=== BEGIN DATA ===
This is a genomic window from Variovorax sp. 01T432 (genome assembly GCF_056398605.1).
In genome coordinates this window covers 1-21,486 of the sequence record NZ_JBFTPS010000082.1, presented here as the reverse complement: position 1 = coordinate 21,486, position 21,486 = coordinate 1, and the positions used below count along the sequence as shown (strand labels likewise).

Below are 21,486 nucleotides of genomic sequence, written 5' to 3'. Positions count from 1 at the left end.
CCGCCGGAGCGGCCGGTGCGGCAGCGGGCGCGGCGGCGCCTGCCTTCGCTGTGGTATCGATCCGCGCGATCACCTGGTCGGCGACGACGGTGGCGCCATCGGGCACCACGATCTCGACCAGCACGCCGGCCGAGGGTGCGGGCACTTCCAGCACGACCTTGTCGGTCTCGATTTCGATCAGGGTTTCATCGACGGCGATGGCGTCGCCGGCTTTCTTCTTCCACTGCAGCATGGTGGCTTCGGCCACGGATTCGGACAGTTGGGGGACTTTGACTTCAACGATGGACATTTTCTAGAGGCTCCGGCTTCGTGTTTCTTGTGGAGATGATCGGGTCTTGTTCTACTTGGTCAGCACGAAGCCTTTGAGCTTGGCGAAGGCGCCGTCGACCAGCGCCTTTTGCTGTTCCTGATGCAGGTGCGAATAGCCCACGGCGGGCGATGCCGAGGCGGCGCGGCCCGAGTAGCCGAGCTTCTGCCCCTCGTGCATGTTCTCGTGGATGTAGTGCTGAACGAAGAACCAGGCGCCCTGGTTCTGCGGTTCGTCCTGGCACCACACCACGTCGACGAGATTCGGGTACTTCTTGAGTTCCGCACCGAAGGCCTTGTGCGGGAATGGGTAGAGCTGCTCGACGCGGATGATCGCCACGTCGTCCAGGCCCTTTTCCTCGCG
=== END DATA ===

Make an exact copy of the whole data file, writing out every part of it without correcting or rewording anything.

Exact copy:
This is a genomic window from Variovorax sp. 01T432 (genome assembly GCF_056398605.1).
In genome coordinates this window covers 1-21,486 of the sequence record NZ_JBFTPS010000082.1, presented here as the reverse complement: position 1 = coordinate 21,486, position 21,486 = coordinate 1, and the positions used below count along the sequence as shown (strand labels likewise).

Below are 21,486 nucleotides of genomic sequence, written 5' to 3'. Positions count from 1 at the left end.
CCGCCGGAGCGGCCGGTGCGGCAGCGGGCGCGGCGGCGCCTGCCTTCGCTGTGGTATCGATCCGCGCGATCACCTGGTCGGCGACGACGGTGGCGCCATCGGGCACCACGATCTCGACCAGCACGCCGGCCGAGGGTGCGGGCACTTCCAGCACGACCTTGTCGGTCTCGATTTCGATCAGGGTTTCATCGACGGCGATGGCGTCGCCGGCTTTCTTCTTCCACTGCAGCATGGTGGCTTCGGCCACGGATTCGGACAGTTGGGGGACTTTGACTTCAACGATGGACATTTTCTAGAGGCTCCGGCTTCGTGTTTCTTGTGGAGATGATCGGGTCTTGTTCTACTTGGTCAGCACGAAGCCTTTGAGCTTGGCGAAGGCGCCGTCGACCAGCGCCTTTTGCTGTTCCTGATGCAGGTGCGAATAGCCCACGGCGGGCGATGCCGAGGCGGCGCGGCCCGAGTAGCCGAGCTTCTGCCCCTCGTGCATGTTCTCGTGGATGTAGTGCTGAACGAAGAACCAGGCGCCCTGGTTCTGCGGTTCGTCCTGGCACCACACCACGTCGACGAGATTCGGGTACTTCTTGAGTTCCGCACCGAAGGCCTTGTGCGGGAATGGGTAGAGCTGCTCGACGCGGATGATCGCCACGTCGTCCAGGCCCTTTTCCTCGCG